Too Much Terabit?
OK, I’m exaggerating –- but not much.
Time for a re-cap: Until now, two players have dominated the terabit market: Cisco Systems Inc. http://www.cisco.com which has 80 percent of the market for core Internet routers, and Juniper Networks Inc. http://www.juniper.net, which has pretty much all of the rest.
Then you have the “second tier” terabit players. These include the Johnny Continentals (Alcatel NV http://www.alcatel.com and Ericsson AB http://www.ericsson.com); East Coasters (Avici Systems Inc. http://www.avici.com) New Joyzy-ites (Lucent Technologies Inc. http://www.lucent.com), and folks from North of the border (Nortel Networks Inc. http://www.nortel.com). These companies haven’t shipped more than a handful of products.
So far, so dull. A full house: “first movers” (who won) on “also rans” (who haven't).
But now, all of a sudden, an interesting--it falls short of “fascinating”--thing is happening: a whole slew of new terabit players are getting ready to pile into the market.
They include Charlotte's Web http://www.cwnt.com, Foundry Networks Inc. http://www.foundry.com, IronBridge Networks Inc. http://www.ironbridgenetworks.com, and Unisphere Solutions Inc. http://www.unisphere.cc.
A third tier of terabit? What have they been smoking?
My knee jerk reaction is to put this third column down to too many VCs, with too much money and too little sense -- and to assume that these companies have almost no chance of making a go of it. (The words “snowball’s,” “chance,” “in,” and “hell” all leap to mind).
But a closer look at the market reveals that three factors could play in the latecomers’ favor.
First, the products shipping today from Cisco and Juniper aren’t really terabit at all – they’re multi-gigabit routers. The definition of a terabit product is one whose external port capacity adds up to in excess of one terabit of traffic. Using this definition you can work out that Cisco’s fastest router has 150 Gbit/s of capacity, and Juniper’s has even less. That means a lot of service providers still want a honking great router for Christmas.
Second, a lot of those tier two players have dropped the ball on their router development programs. Alcatel, Ericsson, and Lucent all coughed up the cash to buy high-speed router startups, rather than develop their own. Those products are now residing in the “where are they now?” file. That means there’s a lot less competition for the tier three folk than by rights there ought to be.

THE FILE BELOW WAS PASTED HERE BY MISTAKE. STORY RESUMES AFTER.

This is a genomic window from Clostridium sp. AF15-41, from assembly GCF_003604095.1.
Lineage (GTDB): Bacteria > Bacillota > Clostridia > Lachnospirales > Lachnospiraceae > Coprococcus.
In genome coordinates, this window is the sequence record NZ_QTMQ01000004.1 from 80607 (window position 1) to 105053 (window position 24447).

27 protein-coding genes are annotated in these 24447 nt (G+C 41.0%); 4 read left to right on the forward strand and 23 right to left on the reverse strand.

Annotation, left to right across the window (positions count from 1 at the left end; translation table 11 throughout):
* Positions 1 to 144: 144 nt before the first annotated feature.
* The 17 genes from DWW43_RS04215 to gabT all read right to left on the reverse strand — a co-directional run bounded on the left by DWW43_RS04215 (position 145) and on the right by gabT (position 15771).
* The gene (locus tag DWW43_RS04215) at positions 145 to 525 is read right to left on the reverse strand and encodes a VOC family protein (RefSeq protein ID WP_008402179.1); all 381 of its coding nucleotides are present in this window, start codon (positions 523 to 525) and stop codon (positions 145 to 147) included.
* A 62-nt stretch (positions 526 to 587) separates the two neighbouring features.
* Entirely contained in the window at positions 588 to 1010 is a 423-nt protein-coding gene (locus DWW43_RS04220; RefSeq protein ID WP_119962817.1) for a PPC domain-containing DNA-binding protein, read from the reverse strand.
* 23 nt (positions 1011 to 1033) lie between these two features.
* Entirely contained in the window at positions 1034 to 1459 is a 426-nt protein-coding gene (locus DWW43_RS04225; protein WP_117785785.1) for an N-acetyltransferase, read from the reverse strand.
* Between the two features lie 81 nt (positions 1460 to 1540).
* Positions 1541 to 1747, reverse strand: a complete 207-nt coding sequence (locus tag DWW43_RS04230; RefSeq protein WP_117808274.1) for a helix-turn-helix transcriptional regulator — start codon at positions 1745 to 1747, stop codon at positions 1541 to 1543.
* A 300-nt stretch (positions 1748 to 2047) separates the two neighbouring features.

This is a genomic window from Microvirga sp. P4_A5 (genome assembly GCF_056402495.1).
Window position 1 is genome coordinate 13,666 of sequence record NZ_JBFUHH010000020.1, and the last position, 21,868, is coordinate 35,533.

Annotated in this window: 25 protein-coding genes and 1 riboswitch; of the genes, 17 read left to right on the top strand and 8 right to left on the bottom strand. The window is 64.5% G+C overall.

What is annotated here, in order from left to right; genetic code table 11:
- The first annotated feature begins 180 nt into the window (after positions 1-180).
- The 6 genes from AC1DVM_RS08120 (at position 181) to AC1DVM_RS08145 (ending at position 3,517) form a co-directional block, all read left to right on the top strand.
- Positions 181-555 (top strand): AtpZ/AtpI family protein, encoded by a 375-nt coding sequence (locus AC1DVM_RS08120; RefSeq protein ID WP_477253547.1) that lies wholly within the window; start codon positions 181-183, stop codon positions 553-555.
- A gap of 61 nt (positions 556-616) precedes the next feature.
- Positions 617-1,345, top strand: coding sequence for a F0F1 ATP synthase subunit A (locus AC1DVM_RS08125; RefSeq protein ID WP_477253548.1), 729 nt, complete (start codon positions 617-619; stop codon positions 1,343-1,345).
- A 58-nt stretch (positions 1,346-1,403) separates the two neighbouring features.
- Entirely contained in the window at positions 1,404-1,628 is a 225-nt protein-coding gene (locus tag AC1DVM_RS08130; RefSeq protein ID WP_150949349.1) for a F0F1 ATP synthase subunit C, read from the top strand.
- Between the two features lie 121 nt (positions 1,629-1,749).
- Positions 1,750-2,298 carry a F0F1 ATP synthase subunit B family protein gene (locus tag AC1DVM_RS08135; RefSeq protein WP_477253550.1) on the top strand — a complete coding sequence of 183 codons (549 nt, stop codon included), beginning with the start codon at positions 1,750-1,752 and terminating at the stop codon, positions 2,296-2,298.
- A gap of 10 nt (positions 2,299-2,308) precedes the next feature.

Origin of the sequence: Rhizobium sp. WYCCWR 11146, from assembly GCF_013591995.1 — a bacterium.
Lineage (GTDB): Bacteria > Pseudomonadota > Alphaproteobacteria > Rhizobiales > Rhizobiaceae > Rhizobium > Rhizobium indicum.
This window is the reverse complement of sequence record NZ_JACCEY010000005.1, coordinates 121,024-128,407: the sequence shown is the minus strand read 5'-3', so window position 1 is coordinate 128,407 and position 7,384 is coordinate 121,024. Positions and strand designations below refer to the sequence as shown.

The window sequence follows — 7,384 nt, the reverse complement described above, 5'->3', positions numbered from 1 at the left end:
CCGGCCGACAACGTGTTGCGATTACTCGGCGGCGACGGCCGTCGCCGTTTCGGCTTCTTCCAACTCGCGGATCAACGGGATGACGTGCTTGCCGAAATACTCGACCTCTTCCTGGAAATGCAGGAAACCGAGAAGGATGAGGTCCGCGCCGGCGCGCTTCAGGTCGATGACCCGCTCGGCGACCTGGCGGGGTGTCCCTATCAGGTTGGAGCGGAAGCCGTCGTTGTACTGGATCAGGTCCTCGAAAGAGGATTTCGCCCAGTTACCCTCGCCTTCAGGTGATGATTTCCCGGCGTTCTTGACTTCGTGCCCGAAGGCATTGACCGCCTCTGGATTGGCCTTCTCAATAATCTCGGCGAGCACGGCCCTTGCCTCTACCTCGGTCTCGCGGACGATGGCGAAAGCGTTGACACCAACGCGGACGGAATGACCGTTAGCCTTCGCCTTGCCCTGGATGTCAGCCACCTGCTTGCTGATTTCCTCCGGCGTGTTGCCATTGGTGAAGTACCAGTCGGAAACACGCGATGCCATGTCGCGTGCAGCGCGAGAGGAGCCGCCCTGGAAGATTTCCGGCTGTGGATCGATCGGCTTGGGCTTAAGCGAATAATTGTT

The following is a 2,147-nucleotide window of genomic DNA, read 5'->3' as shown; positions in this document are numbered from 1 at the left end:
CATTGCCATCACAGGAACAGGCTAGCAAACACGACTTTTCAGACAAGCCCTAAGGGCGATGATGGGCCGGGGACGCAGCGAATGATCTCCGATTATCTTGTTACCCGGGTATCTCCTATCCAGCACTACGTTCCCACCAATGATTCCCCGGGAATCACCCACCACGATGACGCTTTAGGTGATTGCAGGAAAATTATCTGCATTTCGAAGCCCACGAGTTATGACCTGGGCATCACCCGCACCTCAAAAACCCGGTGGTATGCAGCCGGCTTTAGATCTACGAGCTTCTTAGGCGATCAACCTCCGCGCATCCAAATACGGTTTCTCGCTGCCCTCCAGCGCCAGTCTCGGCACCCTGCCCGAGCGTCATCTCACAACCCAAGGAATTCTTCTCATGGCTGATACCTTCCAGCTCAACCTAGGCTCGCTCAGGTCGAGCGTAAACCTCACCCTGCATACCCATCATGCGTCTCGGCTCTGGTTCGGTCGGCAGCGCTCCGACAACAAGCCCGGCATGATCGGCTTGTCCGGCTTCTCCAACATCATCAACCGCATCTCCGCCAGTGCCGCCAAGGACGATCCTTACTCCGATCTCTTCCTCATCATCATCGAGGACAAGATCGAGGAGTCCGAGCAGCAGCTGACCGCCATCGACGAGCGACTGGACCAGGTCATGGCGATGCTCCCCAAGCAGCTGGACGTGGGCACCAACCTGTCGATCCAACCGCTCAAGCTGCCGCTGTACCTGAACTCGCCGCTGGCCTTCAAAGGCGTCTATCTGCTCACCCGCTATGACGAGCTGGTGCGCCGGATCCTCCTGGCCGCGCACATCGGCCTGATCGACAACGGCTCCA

Third, the new players all have a USP – or unique selling point – that they say will provide them with an entry point into the market. For instance, as well as routing IP, Charlotte’s Web can also support time division multiplexing (TDM)-like connections -- with fixed, guaranteed levels of latency. That's actually a big deal, because it means that the router can be used to carry voice and video traffic without compromising quality.
Of course, none of this means they’re a shoe-in for success. In any new networking market, the first mover advantage – the one being enjoyed by Cisco and Juniper -- is a bit like gravity: it’s a tough thing to fight.
And tier three players have their own issues to overcome. Some of them are so big and meaty that they can’t meet strict Bellcore standards for power consumption and heat generation. Others are so heavy that they can cause damage to the raised floors in service providers’ central offices (COs) or points of presence (PoPS).
So who will win? I certainly wouldn’t bet against Cisco or Juniper, but these days I’m starting to believe that this will at least be more than a two horse race.
--Stephen Saunders, US editor, Light Reading, http://www.lightreading.com